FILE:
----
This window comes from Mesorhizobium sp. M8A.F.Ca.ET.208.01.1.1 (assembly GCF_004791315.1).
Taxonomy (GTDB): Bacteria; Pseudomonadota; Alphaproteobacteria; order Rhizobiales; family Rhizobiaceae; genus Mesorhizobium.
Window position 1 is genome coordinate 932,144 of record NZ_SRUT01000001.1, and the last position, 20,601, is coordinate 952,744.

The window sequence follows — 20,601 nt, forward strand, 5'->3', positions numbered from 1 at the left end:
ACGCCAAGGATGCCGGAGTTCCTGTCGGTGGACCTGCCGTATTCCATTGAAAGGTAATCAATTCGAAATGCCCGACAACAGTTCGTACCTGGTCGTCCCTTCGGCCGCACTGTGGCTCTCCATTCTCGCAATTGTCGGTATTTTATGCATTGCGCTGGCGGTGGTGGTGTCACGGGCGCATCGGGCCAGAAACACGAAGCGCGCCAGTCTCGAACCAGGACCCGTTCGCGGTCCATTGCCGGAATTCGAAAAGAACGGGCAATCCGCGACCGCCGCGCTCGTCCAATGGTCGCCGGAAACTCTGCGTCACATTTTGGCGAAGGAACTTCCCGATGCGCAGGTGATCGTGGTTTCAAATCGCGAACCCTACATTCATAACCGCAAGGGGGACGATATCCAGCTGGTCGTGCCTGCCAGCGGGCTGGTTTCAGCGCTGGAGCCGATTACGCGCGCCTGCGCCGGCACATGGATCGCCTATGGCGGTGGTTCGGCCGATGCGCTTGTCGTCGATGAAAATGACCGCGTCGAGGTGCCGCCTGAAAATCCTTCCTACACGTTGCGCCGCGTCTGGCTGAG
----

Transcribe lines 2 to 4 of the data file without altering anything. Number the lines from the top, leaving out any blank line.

Taxonomy (GTDB): Bacteria; Pseudomonadota; Alphaproteobacteria; order Rhizobiales; family Rhizobiaceae; genus Mesorhizobium.
Window position 1 is genome coordinate 932,144 of record NZ_SRUT01000001.1, and the last position, 20,601, is coordinate 952,744.

The window sequence follows — 20,601 nt, forward strand, 5'->3', positions numbered from 1 at the left end: